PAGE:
Yucca jaliscensis is a Yucca species native to the highlands of southwestern Mexico. Common names for this species include Jalisco Yucca, Jalisco Soapwort, Izote Yucca. It is native to mountainous areas at about 5000 feet in the States of Jalisco, Colima and Guanajuato.
Yucca jaliscensis is a tall tree-like species. Although at old age it can grow up to 10 m (33 ft) in height, with a spread to 6 m (20 ft), it is usually found at less than 7.5 m (25 ft) in height. It may have a somewhat thickened trunk base and it maybe single trunked or it can be mildly multitrunked. The usually short trunk base is often found at 0.5 to 2 feet wide, but can grow to over 4 or 5 feet in diameter on old specimens. There is usually around 5 to 8 branches growing upright off the short trunk with the leaves at the top of the trunks. The leaves are stiff to flexible, variably blue to green colored, strap-like, spineless, up to 1 m (3 ft) in length, and up to 8 cm (3 in) in width. The old leaves usually self clean from the trunk over time. The branched, upright or sideways inclined inflorescence is 0.4 m (1 ft) to 1 m (3 ft) long, erect or with drooping fruit, canescent with blunt thick hairs to densely pubescent, filaments have blunt hairs and are pilose. The fruits are 4–5 cm in diameter. The ball-shaped white flowers bloom September to May or sometimes almost any time of the year. Flowers are 2-3.5 cm long and 1-1.5 cm wide.
Distribution & Habitat
Yucca jaliscensis grows in Mexico near the Pacific coast in the states of Jalisco, Colima, and Guanajuato on plains and low hills between about 3000–7000 ft. Associated with Agave colimana and other Agave species. It is often grown as an ornamental around homes or settlements and is not found in the wild often. In nature, Yucca jaliscensis can be found in ravines that are forested, in narrow, winding stream gorges, in deciduous tropical type forests, but most often found in pine, oak, or other broad-leaved trees forests that are in or near narrow and winding stream gorges. Other habitats include dry hills or steep rocky volcanic slopes, with semi-arid and rocky subtropical short oak tree forests; mixed and patchy, also it's sometimes found in open fields with corn or other crops.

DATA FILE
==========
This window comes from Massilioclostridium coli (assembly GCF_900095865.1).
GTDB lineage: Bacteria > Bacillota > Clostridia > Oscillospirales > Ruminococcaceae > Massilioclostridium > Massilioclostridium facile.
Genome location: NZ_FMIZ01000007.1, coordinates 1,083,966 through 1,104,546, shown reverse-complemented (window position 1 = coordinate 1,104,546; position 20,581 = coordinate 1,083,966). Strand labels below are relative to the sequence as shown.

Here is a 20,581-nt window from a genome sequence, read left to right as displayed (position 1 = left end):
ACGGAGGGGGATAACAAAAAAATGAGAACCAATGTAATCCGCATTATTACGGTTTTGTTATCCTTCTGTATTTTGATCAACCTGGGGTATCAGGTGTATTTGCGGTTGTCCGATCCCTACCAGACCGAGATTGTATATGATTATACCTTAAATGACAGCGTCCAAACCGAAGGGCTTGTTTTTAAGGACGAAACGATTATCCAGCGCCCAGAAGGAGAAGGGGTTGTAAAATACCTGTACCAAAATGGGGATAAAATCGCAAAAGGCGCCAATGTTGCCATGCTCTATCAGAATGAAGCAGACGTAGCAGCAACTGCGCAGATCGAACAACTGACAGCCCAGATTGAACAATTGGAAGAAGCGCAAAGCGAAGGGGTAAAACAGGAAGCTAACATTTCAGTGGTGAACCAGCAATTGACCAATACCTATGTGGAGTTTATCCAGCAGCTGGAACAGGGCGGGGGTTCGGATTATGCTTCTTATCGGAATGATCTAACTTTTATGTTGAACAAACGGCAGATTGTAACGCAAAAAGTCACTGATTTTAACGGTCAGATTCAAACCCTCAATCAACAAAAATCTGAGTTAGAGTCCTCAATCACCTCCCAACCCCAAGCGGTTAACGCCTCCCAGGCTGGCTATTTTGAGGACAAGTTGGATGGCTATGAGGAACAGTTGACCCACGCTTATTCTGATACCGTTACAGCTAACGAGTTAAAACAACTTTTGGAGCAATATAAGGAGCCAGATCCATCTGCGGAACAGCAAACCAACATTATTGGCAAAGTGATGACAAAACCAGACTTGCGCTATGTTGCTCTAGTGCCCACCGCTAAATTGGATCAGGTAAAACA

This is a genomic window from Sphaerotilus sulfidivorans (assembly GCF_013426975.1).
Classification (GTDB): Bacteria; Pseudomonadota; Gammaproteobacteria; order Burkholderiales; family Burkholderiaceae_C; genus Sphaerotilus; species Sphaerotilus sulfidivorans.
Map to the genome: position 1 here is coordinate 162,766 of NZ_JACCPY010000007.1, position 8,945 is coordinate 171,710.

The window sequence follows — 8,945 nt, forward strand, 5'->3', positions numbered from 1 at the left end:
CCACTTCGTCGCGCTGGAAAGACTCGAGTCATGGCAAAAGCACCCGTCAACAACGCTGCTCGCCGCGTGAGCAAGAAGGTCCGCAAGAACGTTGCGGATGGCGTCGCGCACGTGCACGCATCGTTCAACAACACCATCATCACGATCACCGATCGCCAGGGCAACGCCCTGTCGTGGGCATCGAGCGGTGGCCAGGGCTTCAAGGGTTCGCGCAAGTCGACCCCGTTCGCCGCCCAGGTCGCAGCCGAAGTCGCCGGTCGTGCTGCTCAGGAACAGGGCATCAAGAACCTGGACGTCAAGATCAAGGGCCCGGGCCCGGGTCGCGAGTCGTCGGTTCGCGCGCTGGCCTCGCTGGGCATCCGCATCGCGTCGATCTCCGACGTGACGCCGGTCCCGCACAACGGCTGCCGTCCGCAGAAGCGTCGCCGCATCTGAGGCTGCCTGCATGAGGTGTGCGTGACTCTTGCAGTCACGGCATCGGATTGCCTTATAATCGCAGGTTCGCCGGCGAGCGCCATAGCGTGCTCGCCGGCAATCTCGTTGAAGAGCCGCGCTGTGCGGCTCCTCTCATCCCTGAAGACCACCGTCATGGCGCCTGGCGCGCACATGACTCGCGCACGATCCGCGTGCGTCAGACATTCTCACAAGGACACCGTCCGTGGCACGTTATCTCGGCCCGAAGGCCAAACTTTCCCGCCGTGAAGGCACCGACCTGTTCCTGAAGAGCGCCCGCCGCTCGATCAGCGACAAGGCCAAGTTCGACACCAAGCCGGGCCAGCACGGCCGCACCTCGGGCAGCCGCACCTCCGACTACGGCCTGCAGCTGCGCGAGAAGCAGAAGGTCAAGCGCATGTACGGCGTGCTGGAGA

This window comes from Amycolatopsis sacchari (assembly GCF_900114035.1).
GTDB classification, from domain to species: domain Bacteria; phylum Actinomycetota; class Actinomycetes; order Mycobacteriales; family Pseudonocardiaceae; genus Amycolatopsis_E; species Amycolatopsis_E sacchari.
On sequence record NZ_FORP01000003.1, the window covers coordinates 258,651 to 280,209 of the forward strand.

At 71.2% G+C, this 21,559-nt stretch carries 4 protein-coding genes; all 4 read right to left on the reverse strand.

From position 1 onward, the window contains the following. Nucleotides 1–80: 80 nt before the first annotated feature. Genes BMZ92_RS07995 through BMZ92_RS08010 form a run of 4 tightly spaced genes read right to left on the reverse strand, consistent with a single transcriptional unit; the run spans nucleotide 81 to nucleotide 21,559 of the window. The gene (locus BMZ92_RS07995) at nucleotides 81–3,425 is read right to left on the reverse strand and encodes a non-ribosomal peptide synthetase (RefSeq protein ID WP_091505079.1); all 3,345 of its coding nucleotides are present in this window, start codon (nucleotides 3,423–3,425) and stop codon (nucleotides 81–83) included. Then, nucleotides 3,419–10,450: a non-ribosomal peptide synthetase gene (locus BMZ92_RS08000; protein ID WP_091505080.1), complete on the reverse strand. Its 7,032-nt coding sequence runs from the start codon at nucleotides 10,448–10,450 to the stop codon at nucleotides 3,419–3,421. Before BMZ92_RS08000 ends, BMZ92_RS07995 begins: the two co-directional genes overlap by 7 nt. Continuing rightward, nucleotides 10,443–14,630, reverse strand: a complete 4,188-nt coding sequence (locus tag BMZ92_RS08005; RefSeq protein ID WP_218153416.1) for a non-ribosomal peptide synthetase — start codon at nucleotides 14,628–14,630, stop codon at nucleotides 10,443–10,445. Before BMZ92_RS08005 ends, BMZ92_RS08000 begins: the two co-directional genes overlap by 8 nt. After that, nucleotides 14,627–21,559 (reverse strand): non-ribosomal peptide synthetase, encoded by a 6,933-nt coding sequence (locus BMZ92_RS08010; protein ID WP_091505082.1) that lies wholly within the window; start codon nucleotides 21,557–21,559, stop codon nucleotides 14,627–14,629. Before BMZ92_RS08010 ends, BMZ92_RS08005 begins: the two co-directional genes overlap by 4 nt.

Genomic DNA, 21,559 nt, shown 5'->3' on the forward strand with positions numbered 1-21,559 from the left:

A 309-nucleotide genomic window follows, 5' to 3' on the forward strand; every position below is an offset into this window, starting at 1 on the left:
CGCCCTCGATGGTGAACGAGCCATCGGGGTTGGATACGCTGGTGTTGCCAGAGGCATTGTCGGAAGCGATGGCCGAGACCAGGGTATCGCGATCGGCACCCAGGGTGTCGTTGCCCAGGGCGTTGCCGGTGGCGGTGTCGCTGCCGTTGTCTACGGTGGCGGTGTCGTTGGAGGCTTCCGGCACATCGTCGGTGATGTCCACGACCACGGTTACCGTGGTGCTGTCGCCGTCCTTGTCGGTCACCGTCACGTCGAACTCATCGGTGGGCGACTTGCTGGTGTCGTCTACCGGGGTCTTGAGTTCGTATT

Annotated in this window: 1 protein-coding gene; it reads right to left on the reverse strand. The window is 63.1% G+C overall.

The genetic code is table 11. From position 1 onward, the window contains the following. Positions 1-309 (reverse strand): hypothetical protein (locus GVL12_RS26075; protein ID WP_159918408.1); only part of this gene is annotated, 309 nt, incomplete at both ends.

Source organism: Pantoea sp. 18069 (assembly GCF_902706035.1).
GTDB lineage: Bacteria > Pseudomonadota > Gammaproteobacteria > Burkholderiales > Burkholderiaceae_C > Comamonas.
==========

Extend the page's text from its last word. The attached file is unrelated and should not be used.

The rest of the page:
The accepted species name is known today as Yucca jaliscensis. The first mention of that name was by William Trelease in 1920. It was formally thought to be a variation of Y. × schottii in 1902 by Trelease, but later studies showed it clearly to be a distinct species being both more branched and larger in size as a whole, so Trelease named it Yucca jaliscensis in reference to the area where it can be found (Jalisco, Mexico).
The species can be grown in a variety of soils and is drought-tolerant. Yucca jaliscensis is rare and is geographically isolated from other representatives. It is closely related to Yucca schottii, Yucca madrensis, and Yucca grandiflora . It is little known and rare in cultivation. In dry conditions, Yucca jaliscensis has been cold hardy in Albuquerque, New Mexico where temperatures can fall below 5 °F (pers. comm. Ferguson), old specimens can be admired here. Propagation is by suckers, cuttings or seed.
- World Checklist of Selected Plant Families, The Board of Trustees of the Royal Botanic Gardens, Kew, retrieved 2012-02-23, search for "Yucca jaliscensis"
- CONABIO. 2009. Catálogo taxonómico de especies de México. 1. In Capital Nat. México. CONABIO, Mexico D.F.
- Trelease, William. 1920. Contributions from the United States National Herbarium 23(1): 92–93, Yucca jaliscensis'
- Fritz Hochstätter. Yucca (Agavaceae) III Mexico and Baja California. 2004, S. 26–27, Fotomaterial S. 100–103, S. 270
- Pasquale, Giuseppe Antonio. 1867. Catalogo del real Orto Botanico di Napoli: con prefazione, note e carta topografica. Napoli, 108, adnot. 1, Yucca barrancasecca
- Trelease, William. 1902. Annual Report of the Missouri Botanical Garden 13: 99–100. 1902